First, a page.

Life in Mexico
The mere thought excites and inspires people from all over the world to call this place “home.” As they begin to turn their dream into a reality, they quickly realize that it’s not just the beautiful weather, warm hospitality and lively culture that appeals to them. It’s also a lower cost of living in Mexico.
Compared to what they would pay in their home countries – namely Canada and the United States – long-term visitors and expats find that living in Mexico is generally less expensive. It is possible to live well in Mexico for less. However, the reasons to move south shouldn’t be based on a low cost of living alone. Ultimately, where you decide to live in Mexico as well as your lifestyle choices and needs will determine your living costs.
Note: The June 23rd, 2022 exchange rate was used for our comparisons (20 MXN peso for every 1 US dollar).
Calling All Foodies
If you’re dining like a local, you’ll pay an average of 100-150 MXN ($5.00-$7.50) for a quick bite. If someone is joining you for a three-course meal at a mid-range restaurant, you’ll likely pay about 500 MXN ($25.00 US) for the two of you.
If you’re planning to do your own cooking, you’ll need to visit the neighbourhood markets or small grocery stores for the best, local prices. Prices vary, depending on seasons and specials, but you can expect to pay the following* for these must-have items. Prices, of course, vary by region and towns. Here, we use the Numbeo website which specifies “To collect data Numbeo relies on user inputs and manually collected data from authoritative sources (websites of supermarkets, taxi company websites, governmental institutions, newspaper articles, other surveys, etc.). Manually collected data from established sources are entered twice per year.”
The table below is intended as a general reference for a city like Puerto Escondido.
|Food Item||Mex. Pesos||US Dollar|
|Apples (1 kilo)||47.50||2.38|
|Banana (1 kilo)|
Beef Round (1 kilo)
Bread (freshly made, white)
|Cheese (1 kilo) locally made||153||7.65|
|Chicken filets (1 kilo)||97.30||4.87|
|Lettuce (1 head)||18||0.90|
|Milk (1 liter)||20.93||1.05|
|Onion (1 kilo)||19.33||0.97|
|Oranges (1 kilo)||15.25||0.76|
|Rice (1 lb. white)||22.50||1.13|
|Potato (1 kilo)||21||1.05|
|Tomato (1 kilo)||18.50||0.93|
Partner your favourite entrees with locally made cervezas (beers), international wines, soda, coffee and more!
|Drink Item||Mex. Pesos||US Dollar|
Beer (0.5 litre bottle, domestic)
Beer (0.33 litre bottle, imported)
Soda (0.33 litre bottle)
Water (0.33 litre bottle)
Wine (mid-range bottle)
*Average costs according to NUMBEO.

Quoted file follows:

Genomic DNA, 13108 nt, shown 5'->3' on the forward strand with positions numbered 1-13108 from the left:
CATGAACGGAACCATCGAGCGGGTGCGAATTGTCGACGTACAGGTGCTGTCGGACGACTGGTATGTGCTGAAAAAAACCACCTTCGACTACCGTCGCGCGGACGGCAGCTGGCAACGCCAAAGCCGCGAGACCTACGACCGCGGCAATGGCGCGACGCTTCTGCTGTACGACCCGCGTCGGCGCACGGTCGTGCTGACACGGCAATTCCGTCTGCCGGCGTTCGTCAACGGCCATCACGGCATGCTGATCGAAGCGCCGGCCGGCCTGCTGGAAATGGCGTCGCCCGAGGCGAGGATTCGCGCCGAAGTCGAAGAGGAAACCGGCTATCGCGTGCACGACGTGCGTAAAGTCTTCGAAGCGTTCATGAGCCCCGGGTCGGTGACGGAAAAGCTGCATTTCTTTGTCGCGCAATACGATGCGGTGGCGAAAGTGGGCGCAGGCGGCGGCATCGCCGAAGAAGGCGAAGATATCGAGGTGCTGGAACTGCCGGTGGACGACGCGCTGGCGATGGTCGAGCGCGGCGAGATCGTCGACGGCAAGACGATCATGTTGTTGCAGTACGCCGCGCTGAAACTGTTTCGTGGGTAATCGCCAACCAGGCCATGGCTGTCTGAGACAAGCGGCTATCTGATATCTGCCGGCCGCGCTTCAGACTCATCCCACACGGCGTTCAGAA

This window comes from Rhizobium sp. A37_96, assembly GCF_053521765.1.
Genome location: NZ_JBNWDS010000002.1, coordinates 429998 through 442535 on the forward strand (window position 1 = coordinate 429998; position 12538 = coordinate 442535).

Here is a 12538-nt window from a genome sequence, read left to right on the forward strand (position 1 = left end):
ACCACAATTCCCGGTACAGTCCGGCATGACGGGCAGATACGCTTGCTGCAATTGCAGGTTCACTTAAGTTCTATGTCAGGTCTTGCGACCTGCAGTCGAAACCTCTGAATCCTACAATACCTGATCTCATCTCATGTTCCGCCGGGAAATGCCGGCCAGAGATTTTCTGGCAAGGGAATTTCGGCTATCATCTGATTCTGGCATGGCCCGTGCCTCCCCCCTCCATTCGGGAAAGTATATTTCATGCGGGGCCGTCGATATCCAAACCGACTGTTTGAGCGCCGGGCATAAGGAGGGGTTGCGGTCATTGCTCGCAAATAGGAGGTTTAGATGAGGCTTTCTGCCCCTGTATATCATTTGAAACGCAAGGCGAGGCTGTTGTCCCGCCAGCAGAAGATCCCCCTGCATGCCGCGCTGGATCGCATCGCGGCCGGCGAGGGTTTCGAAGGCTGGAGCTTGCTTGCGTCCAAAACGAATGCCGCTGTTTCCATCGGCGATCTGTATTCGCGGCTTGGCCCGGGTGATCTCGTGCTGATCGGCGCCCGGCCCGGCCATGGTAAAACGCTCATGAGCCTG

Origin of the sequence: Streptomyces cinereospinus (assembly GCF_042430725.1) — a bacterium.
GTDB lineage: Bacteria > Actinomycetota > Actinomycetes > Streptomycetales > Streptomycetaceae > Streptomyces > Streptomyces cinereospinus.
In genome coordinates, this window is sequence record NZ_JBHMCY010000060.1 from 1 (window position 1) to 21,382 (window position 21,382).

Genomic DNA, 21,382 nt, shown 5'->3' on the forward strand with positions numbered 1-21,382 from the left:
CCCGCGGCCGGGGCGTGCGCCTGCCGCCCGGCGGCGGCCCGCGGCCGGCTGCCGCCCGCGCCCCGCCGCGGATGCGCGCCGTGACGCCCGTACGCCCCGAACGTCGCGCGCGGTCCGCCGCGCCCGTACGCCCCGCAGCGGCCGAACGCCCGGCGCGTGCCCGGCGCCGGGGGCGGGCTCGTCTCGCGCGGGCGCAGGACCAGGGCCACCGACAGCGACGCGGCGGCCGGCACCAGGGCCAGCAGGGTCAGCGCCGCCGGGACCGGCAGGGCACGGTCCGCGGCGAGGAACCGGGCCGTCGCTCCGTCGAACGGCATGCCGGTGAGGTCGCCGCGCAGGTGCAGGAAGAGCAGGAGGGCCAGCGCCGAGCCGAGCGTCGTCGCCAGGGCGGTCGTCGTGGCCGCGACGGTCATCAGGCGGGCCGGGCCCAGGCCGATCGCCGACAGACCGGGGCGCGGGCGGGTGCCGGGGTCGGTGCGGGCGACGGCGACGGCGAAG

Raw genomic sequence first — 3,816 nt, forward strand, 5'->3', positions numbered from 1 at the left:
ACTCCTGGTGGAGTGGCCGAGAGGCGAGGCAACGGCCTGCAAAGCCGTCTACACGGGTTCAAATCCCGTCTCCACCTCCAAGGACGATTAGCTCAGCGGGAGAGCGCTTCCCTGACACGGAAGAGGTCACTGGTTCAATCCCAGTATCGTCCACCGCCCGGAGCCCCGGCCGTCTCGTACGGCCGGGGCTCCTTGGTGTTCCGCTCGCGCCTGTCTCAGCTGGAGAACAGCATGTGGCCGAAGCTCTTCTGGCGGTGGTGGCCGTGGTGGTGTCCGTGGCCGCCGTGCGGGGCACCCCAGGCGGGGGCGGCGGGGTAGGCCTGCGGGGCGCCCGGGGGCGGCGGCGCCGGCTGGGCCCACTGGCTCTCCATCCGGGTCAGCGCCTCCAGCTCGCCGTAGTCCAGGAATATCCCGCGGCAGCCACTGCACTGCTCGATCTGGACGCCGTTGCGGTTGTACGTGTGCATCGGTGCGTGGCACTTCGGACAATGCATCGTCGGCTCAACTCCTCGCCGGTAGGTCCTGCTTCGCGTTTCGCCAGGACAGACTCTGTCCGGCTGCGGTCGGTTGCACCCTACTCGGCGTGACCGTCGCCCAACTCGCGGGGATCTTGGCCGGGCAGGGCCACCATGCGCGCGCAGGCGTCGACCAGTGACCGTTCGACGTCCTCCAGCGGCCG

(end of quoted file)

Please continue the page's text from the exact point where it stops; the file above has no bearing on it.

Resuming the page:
Fresh organic produce costs considerably less at local farmers’ markets. The local street vendors will have fresh produce available for bargain prices as well.
A taxi ride within the immediate area will cost 45 pesos ($2.25). A cab can be hired for day trips or arranged tours. Prices are negotiable and reasonable for the convenience. Many people don’t even own cars as the cost of transportation is reasonable and readily available.
Mexico is a popular destination for medical tourism. It offers high quality care, affordable costs and no lines. This is especially appealing for Canadians who don’t want to wait months (or years) for highly anticipated care, and for Americans who don’t want to pay inflated insurance rates.
Read our article: How To: Health Insurance for Expats in Mexico
1.2 million people travel to Mexico every year for medical services. In general, you will pay about $15-30 to see a general doctor or between $30-$60 to see a specialist. You will pay about the same for a house call. (Yes, that’s right, a house call!) A visit to the dentist is about the same rate.
Lab work is typically about a third of what one would be charged by a U.S.-based office. CAT scans are a quarter of the cost, and an overnight hospital stay in a private room comes to about 10,761 MXN ($538). Even more serious medical conditions/needs, such as surgery, dialysis and live-in care, are more affordable in Mexico than in the U.S. (And there’s little to no waiting time for our fellow Canadians!)
Those living in Mexico get the added bonus of choosing between two medical systems:
Government Healthcare – Mexico’s government-run clinics and hospitals provide low cost, well-managed, basic care for a few hundred dollars each year. It’s called the Instituto Mexicano del Seguro Social (IMSS), and it covers covers medical, dental, vision, hospitalization and prescriptions. Expats holding a residency visa may apply for this medical insurance for approximately $500 per year, per person.
Private Healthcare – Private health insurance premiums from companies such as Grupo Nacional Provincial, MetLife Mexico and Monterrey-New York Life vary but cost generally $1700 per year.
Prescriptions are a fraction of the cost as in the US. A medical doctor is available at most pharmacies in case you have questions. This service costs about 50 pesos.
As previously mentioned, the healthcare in Mexico is high quality. International Living and CNBC both point out that “physicians have usually received at least some of their training in the U.S., Canada, or Europe. If not medical school, they receive ongoing training abroad. All the latest technology, techniques, and prescriptions are available in Mexico. And having major surgery or treatment for serious medical conditions is not a problem.”
Check out or other articles about the Cost of Living in Mexico and How to Find High Quality Medical Care in Mexico. And if you’re ready to create a whole new life for yourself, build new relationships and immerse yourself in a new culture, we can help you find the home you are looking for.